Monthly Archives: May 2011

If Confucianism Drives East Asian Supplementary Education, Why Doesn’t Anyone Read Confucius?

Early on in my research on juku, I frequently asked interlocutors (primarily, 塾長) why there are no juku in Canada (exaggeration/simplification, of course), but juku are prevalent in Japan? There is a small stock of answers I typically get to this question:

  1. examinations and competition for entry into next levels of education
  2. CONFUCIANISM (i.e. East Asia is heavily influenced by Confucianism which makes people pay for supplementary education
  3. Confucianism (i.e. the Confucian (more historical than moral/philosophical) tradition of exam-based entrance to positions of authority/prestige coupled with the veneration for knowledge)

Understanding these answers and trying to see empirically what these answers suggest, as well as coming up with answers of my own to that question, are central to my project on juku and will be topics that I will continue to write about.

Here, I simply want to point out that despite claims of the importance of Confucianism to education systems in Japan (and across East Asia) I have never seen or heard a discussion of Confucianism in a juku setting. I have not observed any reading a Confucian text, nor summarizing Confucian precepts, nor discussing the impact of Confucianism. This general absence is true across different school/juku subjects, especially Japanese and social studies, incl. history.

Elsewhere, I have begun writing about the history of juku, and I would note in this context that there are few institutional continuities between premodern and even early modern forms of juku and what we have come to know as juku since the 1970s.

This absence may or may not be the same in other East Asian countries (esp. S Korea and Taiwan where the impact and contemporary relevance of Confucianism seems higher).

Now, at some level we may classify European education systems as Judaeo-Christian and note that that doesn’t imply that the Bible is ever read in class, but there certainly are discussions of Judaeo-Christian morality and discussions of the impact of Christianity.

So, while the Japanese and other East Asian education systems are clearly influenced by Confucianist notions of examinations and learning-as-knowledge-of-classics, this impact is at a fairly abstract level, and there doesn’t seem to be much of a direct link between Confucianism and the prevalence of juku in contemporary Japan in my mind.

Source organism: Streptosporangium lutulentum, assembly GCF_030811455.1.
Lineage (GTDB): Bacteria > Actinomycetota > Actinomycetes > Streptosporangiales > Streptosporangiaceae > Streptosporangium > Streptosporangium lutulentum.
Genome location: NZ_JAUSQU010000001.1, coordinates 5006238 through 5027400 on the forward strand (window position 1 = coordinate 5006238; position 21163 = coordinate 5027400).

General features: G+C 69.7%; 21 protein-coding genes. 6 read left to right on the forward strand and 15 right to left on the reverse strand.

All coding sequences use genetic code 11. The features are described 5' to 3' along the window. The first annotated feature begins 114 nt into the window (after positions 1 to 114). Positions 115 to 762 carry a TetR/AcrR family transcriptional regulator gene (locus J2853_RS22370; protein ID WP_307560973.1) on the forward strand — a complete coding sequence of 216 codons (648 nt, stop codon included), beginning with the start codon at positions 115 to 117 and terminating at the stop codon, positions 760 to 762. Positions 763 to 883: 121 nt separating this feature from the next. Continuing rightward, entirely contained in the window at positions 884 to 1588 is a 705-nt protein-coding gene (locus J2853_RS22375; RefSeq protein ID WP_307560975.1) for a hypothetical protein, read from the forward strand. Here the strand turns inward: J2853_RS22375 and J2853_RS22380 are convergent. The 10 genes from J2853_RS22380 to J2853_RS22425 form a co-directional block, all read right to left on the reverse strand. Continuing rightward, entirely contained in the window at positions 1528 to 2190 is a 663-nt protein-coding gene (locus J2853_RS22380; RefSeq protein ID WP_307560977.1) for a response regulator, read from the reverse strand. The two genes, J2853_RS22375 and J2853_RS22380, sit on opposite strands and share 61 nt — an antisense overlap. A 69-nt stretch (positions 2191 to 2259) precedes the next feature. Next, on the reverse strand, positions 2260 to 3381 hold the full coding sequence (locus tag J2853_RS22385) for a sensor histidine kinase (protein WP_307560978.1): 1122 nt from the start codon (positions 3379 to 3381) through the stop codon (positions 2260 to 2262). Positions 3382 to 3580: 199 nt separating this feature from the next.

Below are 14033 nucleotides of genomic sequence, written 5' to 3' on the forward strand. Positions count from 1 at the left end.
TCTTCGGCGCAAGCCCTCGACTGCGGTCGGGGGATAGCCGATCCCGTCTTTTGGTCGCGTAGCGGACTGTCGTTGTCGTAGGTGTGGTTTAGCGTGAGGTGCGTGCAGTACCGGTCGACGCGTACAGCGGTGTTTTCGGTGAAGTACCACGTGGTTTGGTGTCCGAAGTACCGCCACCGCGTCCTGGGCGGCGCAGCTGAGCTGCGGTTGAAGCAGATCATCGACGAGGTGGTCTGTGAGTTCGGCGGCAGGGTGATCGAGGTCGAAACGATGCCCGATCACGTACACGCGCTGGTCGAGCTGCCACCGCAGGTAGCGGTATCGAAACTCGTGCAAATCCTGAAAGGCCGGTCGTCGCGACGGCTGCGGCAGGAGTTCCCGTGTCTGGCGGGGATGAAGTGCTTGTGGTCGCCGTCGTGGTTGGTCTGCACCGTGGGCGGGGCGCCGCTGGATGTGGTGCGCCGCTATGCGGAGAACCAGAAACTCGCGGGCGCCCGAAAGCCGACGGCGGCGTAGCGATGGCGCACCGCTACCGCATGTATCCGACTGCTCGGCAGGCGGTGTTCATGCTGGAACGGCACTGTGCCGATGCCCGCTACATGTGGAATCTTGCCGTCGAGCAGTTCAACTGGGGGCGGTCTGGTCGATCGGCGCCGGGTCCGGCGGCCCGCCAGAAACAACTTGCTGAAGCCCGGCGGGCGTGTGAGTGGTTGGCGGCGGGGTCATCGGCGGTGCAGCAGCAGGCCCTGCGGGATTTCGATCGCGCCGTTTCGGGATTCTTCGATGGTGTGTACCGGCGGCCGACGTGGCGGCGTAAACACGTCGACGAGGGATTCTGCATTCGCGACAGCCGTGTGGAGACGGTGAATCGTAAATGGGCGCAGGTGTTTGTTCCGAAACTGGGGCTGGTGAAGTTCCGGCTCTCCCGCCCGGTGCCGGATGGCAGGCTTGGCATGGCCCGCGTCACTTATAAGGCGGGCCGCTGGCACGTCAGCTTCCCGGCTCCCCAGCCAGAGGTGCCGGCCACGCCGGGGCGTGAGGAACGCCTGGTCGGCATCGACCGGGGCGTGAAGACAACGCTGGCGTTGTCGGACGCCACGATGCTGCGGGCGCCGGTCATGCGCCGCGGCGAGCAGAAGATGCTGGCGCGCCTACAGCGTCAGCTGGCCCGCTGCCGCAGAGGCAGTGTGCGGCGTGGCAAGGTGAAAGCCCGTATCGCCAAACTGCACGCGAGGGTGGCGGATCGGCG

Some Explanations for the Absence of Single-Sex Juku

Earlier today, I responded to a post on the “Education in Japan Community Blog” that addressed motivations for choosing single-sex education. “Heritageofjapan” (no name offered) had a couple of replies to my comment:

1. “Jukus are run as small, lean, profit-oriented commercial entreprises and in localized areas where competition from other jukus is likely and the number of students they can draw upon is limited … and due to high rentals and precious space resources, (single-sex edu would require the doubling of classrooms and teachers) it simply would not be cost-effective for them to split their classrooms into single-sex rooms.

This is akin to the argument that Mark Langager’s students at ICU offered which prompted my original post.

Essentially, the argument says that within the small geographic area that small juku draw on, there are not enough customers/students for juku to pursue a specialization strategy.

While this is certainly true for rural areas, it is also certainly not true for metropolitan areas, not just in Tokyo. Many of the small juku that I visit for research, are in fact limiting their intake of students, just not on the basis of gender. This is not a market that is shy about pursuing niches (geographical, delivery methods, etc.).

For large/chain juku the limited number of students argument doesn’t apply at all as they sub0categorize within student groups along other lines as well.

2. “Another reason is that the rationale for single-sex environment is a social/psychological one – jukus lack the socialization element that public or private schools have – the kids who come know that they come with the single-minded purpose of academic prep and competitive “warfare”, and so kids are for the most part streamed or moved along according to their paces/abilities/performance. Socialization considerations almost doesn’t figure at all

This is a line of reasoning that I find much more persuasive. However, it is clearly subject to the caveat I wrote about earlier, namely that many Japanese parents who select single-sex schools don’t to so on pedagogical grounds.

I would continue to argue, however, that juku include a very significant socialization element and that – if anything – this element is growing in significance.

3. “Parents who do care about single-sex education (and there are many) almost invariably seek out private school education for their kids, and I personally know many parents who do choose single-sex schools for the pedagogical benefits. But single-sex are all private schools because public policy that underlines public school education is based on egalitarian and non-discriminatory grounds. And this obviously disqualifies a great many parents who do want single-sex education for their children due to financial reasons.